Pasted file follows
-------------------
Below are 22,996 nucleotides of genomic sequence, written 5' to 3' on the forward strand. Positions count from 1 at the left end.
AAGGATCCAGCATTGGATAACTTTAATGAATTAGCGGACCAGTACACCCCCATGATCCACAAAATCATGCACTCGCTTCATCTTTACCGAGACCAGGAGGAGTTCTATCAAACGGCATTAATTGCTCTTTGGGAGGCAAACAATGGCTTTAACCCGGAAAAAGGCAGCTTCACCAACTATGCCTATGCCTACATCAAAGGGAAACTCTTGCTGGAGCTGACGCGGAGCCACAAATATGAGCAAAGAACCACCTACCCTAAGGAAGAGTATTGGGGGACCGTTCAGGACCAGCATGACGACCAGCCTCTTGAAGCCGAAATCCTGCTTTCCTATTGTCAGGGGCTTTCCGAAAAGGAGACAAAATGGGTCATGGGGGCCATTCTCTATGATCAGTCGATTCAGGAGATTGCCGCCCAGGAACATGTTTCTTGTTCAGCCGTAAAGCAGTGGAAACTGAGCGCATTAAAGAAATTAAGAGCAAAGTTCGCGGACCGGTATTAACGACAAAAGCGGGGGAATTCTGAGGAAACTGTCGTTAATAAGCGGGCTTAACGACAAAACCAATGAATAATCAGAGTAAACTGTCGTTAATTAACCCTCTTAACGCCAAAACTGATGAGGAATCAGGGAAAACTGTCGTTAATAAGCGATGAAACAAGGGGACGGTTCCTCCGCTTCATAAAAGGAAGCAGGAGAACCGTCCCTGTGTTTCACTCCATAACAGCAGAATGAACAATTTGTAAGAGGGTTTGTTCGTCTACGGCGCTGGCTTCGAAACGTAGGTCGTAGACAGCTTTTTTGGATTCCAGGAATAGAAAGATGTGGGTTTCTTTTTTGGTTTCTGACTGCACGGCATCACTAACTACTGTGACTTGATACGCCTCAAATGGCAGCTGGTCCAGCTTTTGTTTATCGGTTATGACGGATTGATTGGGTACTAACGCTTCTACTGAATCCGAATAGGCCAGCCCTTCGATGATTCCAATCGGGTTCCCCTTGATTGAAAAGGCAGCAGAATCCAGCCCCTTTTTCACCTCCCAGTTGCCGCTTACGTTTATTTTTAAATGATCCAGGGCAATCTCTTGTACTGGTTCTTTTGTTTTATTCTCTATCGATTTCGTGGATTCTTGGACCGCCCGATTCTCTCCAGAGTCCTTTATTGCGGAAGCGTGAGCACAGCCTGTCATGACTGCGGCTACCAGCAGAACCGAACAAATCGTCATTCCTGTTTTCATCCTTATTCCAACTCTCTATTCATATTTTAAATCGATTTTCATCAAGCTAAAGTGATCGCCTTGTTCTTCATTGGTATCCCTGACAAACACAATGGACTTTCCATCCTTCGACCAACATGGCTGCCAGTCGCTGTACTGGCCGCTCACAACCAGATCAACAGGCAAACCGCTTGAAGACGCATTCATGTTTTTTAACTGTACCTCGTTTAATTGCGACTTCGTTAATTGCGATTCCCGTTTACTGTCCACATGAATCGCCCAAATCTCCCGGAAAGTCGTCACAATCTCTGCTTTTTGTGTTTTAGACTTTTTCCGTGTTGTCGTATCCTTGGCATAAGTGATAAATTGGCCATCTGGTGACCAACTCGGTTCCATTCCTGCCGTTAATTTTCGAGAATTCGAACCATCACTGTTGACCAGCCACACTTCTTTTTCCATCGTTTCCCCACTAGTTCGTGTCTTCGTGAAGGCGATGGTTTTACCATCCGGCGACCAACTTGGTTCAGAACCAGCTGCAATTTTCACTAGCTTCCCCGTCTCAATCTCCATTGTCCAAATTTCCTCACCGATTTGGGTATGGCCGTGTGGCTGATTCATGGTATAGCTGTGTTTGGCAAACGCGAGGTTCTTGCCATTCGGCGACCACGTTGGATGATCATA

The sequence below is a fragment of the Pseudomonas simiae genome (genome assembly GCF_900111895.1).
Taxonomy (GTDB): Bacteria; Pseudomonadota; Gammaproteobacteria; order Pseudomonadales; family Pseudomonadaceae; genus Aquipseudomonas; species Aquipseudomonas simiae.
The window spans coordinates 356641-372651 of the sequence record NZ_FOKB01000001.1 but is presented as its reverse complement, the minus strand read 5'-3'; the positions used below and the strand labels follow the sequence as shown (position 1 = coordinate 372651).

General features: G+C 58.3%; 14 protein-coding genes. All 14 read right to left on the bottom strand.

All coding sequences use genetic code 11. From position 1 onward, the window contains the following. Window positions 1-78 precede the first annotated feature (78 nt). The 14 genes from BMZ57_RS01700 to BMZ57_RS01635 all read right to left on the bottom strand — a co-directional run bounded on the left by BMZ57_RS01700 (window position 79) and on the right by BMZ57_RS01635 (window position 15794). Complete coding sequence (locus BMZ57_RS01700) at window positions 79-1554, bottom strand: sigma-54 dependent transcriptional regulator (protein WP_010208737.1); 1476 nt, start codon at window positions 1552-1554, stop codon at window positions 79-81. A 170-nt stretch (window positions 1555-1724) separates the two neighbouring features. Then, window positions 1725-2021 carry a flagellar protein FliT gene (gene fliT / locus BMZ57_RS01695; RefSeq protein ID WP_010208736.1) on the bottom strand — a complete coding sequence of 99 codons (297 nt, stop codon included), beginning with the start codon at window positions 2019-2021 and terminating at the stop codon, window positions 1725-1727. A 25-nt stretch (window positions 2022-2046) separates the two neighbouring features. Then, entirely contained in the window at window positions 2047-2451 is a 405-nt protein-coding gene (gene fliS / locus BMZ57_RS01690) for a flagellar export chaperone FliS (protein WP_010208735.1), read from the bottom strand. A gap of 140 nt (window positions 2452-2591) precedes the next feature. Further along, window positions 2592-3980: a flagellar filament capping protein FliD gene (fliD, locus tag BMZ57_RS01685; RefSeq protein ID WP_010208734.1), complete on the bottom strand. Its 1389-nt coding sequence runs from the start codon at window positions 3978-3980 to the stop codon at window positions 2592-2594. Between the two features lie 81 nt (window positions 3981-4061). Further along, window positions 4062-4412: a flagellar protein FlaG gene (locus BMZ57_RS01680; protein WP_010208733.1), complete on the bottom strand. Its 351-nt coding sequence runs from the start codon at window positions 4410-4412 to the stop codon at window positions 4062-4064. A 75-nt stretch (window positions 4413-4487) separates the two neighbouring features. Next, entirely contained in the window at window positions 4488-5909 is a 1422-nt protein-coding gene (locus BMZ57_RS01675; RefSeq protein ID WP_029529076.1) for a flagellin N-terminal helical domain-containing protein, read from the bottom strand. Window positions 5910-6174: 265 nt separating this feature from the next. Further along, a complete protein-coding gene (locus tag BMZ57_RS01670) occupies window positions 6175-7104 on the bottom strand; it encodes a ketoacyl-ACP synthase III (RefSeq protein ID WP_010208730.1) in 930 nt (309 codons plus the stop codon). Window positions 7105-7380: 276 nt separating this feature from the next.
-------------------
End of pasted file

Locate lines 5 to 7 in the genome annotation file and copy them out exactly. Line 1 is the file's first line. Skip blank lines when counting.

The window spans coordinates 356641-372651 of the sequence record NZ_FOKB01000001.1 but is presented as its reverse complement, the minus strand read 5'-3'; the positions used below and the strand labels follow the sequence as shown (position 1 = coordinate 372651).

General features: G+C 58.3%; 14 protein-coding genes. All 14 read right to left on the bottom strand.

All coding sequences use genetic code 11. From position 1 onward, the window contains the following. Window positions 1-78 precede the first annotated feature (78 nt). The 14 genes from BMZ57_RS01700 to BMZ57_RS01635 all read right to left on the bottom strand — a co-directional run bounded on the left by BMZ57_RS01700 (window position 79) and on the right by BMZ57_RS01635 (window position 15794). Complete coding sequence (locus BMZ57_RS01700) at window positions 79-1554, bottom strand: sigma-54 dependent transcriptional regulator (protein WP_010208737.1); 1476 nt, start codon at window positions 1552-1554, stop codon at window positions 79-81. A 170-nt stretch (window positions 1555-1724) separates the two neighbouring features. Then, window positions 1725-2021 carry a flagellar protein FliT gene (gene fliT / locus BMZ57_RS01695; RefSeq protein ID WP_010208736.1) on the bottom strand — a complete coding sequence of 99 codons (297 nt, stop codon included), beginning with the start codon at window positions 2019-2021 and terminating at the stop codon, window positions 1725-1727. A 25-nt stretch (window positions 2022-2046) separates the two neighbouring features. Then, entirely contained in the window at window positions 2047-2451 is a 405-nt protein-coding gene (gene fliS / locus BMZ57_RS01690) for a flagellar export chaperone FliS (protein WP_010208735.1), read from the bottom strand. A gap of 140 nt (window positions 2452-2591) precedes the next feature. Further along, window positions 2592-3980: a flagellar filament capping protein FliD gene (fliD, locus tag BMZ57_RS01685; RefSeq protein ID WP_010208734.1), complete on the bottom strand. Its 1389-nt coding sequence runs from the start codon at window positions 3978-3980 to the stop codon at window positions 2592-2594. Between the two features lie 81 nt (window positions 3981-4061). Further along, window positions 4062-4412: a flagellar protein FlaG gene (locus BMZ57_RS01680; protein WP_010208733.1), complete on the bottom strand. Its 351-nt coding sequence runs from the start codon at window positions 4410-4412 to the stop codon at window positions 4062-4064. A 75-nt stretch (window positions 4413-4487) separates the two neighbouring features. Next, entirely contained in the window at window positions 4488-5909 is a 1422-nt protein-coding gene (locus BMZ57_RS01675; RefSeq protein ID WP_029529076.1) for a flagellin N-terminal helical domain-containing protein, read from the bottom strand. Window positions 5910-6174: 265 nt separating this feature from the next. Further along, a complete protein-coding gene (locus tag BMZ57_RS01670) occupies window positions 6175-7104 on the bottom strand; it encodes a ketoacyl-ACP synthase III (RefSeq protein ID WP_010208730.1) in 930 nt (309 codons plus the stop codon). Window positions 7105-7380: 276 nt separating this feature from the next.